Theology and the Arts: Encountering God through Music, Art, and Rhetoric, by Richard Viladesau

For someone who has no background in the arts, this book was an easy and rewarding read. The premise of this book could be stated like this: That God reveals himself through art, antheology and the artsd that art reveals how humans see God. How so? The Bible tell us that God has revealed himself through his handiwork, and this is generally understood among Christians to mean that God reveals something of himself in the stars of the heavens. But is the sky the only place that one can look? Since humans are also the product of God’s handiwork, can something of God be revealed through the human imagination? Since humans are made in the image of God, Viladesau follows what he feels to be the implications of this truth. God speaks through the human imagination, and even through human depravity, glimmers of God’s truth shine forth. Art bears the indelible marks of God’s imprint because the humans that produce art are bearers of that same image. Viladesau explores the history of art with this premise, showing not only how God speaks through the human imagination, but also how the human imagination has changed in how it understands God.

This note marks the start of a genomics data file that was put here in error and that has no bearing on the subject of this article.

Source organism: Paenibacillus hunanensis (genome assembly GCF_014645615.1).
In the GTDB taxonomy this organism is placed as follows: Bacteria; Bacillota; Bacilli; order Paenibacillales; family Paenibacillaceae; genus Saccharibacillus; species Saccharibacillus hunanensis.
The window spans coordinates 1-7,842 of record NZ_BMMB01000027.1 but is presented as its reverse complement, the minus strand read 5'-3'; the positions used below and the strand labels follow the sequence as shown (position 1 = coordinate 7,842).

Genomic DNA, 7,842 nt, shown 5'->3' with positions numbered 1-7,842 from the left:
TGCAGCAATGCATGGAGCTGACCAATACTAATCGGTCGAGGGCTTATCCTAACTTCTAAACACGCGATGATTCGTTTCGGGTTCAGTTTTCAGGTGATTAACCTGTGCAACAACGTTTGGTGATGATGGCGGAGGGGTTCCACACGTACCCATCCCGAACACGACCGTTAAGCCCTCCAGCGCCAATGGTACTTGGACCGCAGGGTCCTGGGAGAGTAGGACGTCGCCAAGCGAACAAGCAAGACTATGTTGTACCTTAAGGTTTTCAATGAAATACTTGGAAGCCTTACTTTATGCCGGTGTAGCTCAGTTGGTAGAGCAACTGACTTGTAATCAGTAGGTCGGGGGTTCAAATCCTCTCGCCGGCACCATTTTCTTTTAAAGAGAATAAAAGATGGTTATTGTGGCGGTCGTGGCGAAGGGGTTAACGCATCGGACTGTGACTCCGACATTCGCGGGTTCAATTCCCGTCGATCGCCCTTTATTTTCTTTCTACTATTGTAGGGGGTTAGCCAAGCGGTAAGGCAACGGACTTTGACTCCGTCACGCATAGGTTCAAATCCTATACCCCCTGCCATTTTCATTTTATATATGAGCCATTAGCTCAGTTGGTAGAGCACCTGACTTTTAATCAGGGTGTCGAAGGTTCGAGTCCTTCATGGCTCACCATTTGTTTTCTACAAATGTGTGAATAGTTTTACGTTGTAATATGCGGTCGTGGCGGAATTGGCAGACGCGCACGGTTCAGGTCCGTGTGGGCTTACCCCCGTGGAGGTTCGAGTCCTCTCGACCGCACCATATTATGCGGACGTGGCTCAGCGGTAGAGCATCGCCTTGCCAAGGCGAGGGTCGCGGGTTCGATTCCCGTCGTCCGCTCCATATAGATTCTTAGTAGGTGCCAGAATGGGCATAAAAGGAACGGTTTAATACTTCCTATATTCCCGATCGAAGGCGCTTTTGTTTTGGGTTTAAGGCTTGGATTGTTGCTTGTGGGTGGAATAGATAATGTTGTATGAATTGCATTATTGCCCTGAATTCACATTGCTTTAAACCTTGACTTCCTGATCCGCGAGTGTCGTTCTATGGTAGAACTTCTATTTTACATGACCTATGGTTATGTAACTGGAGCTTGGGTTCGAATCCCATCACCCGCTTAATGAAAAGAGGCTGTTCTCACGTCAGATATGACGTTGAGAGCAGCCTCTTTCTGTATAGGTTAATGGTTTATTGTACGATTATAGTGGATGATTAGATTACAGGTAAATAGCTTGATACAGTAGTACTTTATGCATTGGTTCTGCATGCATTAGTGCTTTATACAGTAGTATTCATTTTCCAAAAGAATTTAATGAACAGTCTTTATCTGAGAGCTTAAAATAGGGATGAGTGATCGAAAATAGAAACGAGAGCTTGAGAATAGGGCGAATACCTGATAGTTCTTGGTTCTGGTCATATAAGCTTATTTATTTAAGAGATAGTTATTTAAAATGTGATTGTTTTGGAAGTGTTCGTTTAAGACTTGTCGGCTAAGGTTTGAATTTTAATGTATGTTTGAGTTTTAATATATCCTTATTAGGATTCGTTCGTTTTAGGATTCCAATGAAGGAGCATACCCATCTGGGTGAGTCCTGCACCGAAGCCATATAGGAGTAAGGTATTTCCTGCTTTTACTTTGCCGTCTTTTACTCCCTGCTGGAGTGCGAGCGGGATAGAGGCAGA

Obviously, I read a lot about art and beauty. It became an obsession of mine over the summer, and I have since become very passionate about the role that theology plays in the arts. I plan on doing further studies in this area. If you enjoy these subjects as much as I do, then these are great books to start with.
I also wrote a blog that incorporated what I learned about beauty during the summer. If you’re interested, please check it out here!

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Communion: a Sign of the Gift

Tonight I went to my church’s candle light service, which is a service that is very meaningful to me. It has now been close to ten years since I remember leaving a candle light service in tears because I was so disenchanted with everything I had grown up believing. How could one man who lived 2,000 years ago be a light to the world? Did that even make sense, and did it really matter? From what I observed (and I admit, I was blinded by immature cynicism), it didn’t seem like it mattered to a host of people sitting next to me in the pews. On this night we light our candles to represent not only the light of the Christ child, but also of the light that he has put into our hearts, and it is on this night that so many Christians leave that service with only a charred candle wick to show for it.